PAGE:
(iii) any exhibits that will be used to summarize or support them;
(iv) the witness's qualifications, including a list of all publications authored in the previous 10 years;
(v) a list of all other cases in which, during the previous 4 years, the witness testified as an expert at trial or by deposition; and
(vi) a statement of the compensation to be paid for the study and testimony in the case.

Fed. R. Civ. P. 26(a)(2)(B). Moreover, the requirement of a report under Rule 26(a)(2)(B) is explicitly contemplated to apply to witnesses who may testify at trial. Fed.R.Civ.P. 26(a)(2)(A).

The parties have cited to no case law that requires witness affidavits submitted under LPR 4.3 to conform to the requirements of Rule 26, and the undersigned was unable to locate any in the course of independent research. Additionally, when the language of the two Rules is compared, the differences between the two are clear. As such, the undersigned concludes that Rule 26 does not govern the witness affidavit requirement of LPR 4.3. Cf. Wonderland Nurserygoods Co. v. Thorley Indus., LLC, No. 12-195, 2013 WL 2471801, at *2 (W.D. Pa. June 7, 2013) (holding that the contentions required by the LPRs are an extension of notice pleadings, and did not implicate Rule 26). Thus, the proper basis for the present motion is Rule 16.

Rule 16(f) states, in pertinent part:

(f) Sanctions.
(1) In General. On motion or on its own, the court may issue any just orders, including those authorized by Rule 37(b)(2)(A)(ii)-(vii) if a party or its attorney:
...
(C) fails to obey a scheduling or other pretrial order.

Fed. R. Civ. P. 16(f) (emphasis added).

Because the sanctions sought by Defendants sound in Rule 37, and Rule 16(f) authorizes the remedies available under Rule 37(b)(2)(A)(ii)-(vii), the undersigned concludes that the analysis of whether to exclude evidence under Rule 37 applied by the courts of the Third Circuit is appropriate to resolve the present motion. See, e.g., Vehicle IP, LLC v. Werner Enters., Inc., No. 10-503-SLR, 2013 WL 4786119, at *1 (D. Del. Sep. 9, 2013) (applying the same standard to resolve a dispute that arose under Rules 16(f) and 37).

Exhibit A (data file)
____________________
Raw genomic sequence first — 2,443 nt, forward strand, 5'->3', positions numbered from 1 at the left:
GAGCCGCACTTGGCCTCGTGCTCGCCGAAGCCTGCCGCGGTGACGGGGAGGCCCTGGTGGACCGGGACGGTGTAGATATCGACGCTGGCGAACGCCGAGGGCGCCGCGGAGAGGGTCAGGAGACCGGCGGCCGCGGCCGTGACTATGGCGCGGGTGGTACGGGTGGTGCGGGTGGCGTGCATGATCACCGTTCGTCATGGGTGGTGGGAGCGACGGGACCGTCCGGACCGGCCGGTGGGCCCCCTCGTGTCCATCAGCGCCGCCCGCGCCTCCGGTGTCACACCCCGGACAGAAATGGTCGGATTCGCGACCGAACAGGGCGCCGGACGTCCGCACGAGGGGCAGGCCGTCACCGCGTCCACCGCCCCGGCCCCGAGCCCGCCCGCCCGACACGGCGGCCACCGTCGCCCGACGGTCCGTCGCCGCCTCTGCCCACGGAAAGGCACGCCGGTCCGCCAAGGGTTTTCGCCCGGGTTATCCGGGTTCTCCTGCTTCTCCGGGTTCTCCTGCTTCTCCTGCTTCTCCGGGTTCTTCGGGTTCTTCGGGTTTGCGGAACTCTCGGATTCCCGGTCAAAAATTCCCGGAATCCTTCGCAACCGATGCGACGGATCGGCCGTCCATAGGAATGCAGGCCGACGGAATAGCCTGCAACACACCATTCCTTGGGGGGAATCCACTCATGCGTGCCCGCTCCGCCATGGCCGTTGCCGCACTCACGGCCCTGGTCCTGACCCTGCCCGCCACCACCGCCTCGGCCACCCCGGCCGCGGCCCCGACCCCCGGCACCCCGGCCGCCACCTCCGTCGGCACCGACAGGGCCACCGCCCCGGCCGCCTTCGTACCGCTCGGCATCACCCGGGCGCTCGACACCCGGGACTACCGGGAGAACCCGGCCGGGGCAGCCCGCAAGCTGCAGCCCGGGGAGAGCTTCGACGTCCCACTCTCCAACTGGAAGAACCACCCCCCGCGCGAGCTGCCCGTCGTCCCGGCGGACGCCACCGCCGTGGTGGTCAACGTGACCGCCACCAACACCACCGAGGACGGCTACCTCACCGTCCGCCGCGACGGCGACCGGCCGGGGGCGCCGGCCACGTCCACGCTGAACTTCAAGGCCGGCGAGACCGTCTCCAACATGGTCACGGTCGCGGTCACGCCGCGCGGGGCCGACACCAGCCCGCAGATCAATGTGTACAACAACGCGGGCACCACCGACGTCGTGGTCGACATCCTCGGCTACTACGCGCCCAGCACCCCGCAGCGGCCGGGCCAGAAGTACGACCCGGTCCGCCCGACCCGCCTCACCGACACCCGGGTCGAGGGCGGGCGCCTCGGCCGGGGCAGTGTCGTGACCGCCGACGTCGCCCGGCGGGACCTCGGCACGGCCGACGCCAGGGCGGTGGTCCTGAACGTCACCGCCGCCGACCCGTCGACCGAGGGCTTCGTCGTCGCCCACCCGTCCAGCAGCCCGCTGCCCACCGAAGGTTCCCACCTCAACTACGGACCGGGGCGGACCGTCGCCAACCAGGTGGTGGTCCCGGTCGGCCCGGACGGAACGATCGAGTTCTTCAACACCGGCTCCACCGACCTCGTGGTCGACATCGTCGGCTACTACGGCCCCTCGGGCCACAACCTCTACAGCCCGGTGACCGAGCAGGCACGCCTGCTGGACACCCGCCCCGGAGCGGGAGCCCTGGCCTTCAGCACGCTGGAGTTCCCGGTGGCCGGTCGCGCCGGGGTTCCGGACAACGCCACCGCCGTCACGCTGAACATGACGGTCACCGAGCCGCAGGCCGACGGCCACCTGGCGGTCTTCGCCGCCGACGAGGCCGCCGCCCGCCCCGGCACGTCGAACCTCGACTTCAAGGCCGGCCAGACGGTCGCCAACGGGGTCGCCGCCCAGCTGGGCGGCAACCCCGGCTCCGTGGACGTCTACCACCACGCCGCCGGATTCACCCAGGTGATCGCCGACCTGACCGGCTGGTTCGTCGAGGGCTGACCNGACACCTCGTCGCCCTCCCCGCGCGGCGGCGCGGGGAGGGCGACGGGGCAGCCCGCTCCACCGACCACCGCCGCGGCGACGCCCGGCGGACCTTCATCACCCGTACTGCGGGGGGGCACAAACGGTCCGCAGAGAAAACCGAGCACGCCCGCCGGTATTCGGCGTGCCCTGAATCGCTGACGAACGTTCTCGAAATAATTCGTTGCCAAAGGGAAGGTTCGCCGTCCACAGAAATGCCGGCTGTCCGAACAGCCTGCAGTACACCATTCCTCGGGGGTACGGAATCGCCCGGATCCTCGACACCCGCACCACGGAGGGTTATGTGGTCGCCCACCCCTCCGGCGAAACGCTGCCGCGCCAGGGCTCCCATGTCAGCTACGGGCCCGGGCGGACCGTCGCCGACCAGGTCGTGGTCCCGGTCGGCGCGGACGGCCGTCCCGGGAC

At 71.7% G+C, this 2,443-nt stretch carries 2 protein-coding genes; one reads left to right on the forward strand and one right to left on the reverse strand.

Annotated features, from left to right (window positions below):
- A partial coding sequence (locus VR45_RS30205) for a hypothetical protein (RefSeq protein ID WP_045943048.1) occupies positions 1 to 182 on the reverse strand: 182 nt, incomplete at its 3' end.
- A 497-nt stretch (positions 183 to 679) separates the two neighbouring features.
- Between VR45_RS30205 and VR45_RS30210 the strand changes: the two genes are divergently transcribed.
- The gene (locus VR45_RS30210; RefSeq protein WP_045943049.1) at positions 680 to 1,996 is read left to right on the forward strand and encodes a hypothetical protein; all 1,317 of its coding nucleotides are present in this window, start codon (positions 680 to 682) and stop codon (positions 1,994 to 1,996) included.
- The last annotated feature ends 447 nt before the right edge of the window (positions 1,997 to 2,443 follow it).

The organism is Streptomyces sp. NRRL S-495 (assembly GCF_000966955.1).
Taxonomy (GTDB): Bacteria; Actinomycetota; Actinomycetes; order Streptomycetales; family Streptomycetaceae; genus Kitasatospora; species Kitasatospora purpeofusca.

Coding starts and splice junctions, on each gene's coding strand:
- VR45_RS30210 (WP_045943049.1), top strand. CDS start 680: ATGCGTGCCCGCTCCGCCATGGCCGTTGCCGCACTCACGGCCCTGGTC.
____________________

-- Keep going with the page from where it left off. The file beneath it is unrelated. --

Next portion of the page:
The decision to exclude evidence under Rule 37 is committed to the sound discretion of the trial court. See, e.g., In re Paoli R.R. Yard PCB Litig., 35 F.3d 717, 791 (3d Cir. 1994) (citing Semper v. Santos, 845 F.2d 1233, 1237 (3d Cir. 1988)). In order to determine whether exclusion is appropriate for the failure of a party to comply with pretrial orders, a court should consider the following factors:

1) prejudice or surprise to the opposing party; 2) the ability of the opposing party to cure the prejudice; 3) the disruption of the orderly and efficient trial of the case; 4) bad faith or willfulness; and 5) the importance of the evidence.

In re Zoloft (Sertraline Hydrochloride) Prods. Liab. Litig., No. 12-MD-2342, 2015 WL 115486, at *1 and n.9 (E.D. Pa. Jan. 7, 2015) (citing ZF Meritor, LLC v. Eaton Corp., 696 F.3d 254, 298 (3d Cir. 2012)); see also Konstantopoulos v. Westvaco Corp., 112 F.3d 710, 719 (3d Cir. 1997).

As this Court has recognized " a showing of prejudice is required to grant any relief, and prejudice will likely not be found if the party is held to have had sufficient notice of the argument." Wonderland, No. No. 12-196, 2013 WL 2471801, at * 3 (internal quotes and citation omitted). Additionally, the importance of the excluded testimony should be considered. Konstantopoulos, 112 F.3d at 719 (internal quotes and citation omitted). Finally, as the exclusion of " critical evidence is an 'extreme' sanction, " it normally should not be imposed " absent a showing of willful deception or flagrant disregard of a court order by the proponent of the evidence." Id. (internal quotes and citations omitted).

C. Analysis

The orders that Plaintiff ostensibly violated by presenting Dr. Meyer's testimony and filing her CV late -- and thus implicating Rule 16(f) -- were the initial patent scheduling order (ECF No. 35), and the amended patent scheduling order of June 4, 2014, (ECF No. 57). See (ECF No. 90 at 1-2). The former states that " this action is placed under the Local Patent Rules of this Court for pretrial proceedings and all provisions of these Rules will be strictly enforced." (ECF No. 35 at 1). The latter states, in pertinent part that " The Opening Party may serve a reply directly rebutting the opposing party's Response, and any objections to extrinsic evidence by October 31, 2014" . (ECF No. 57 ¶ 9).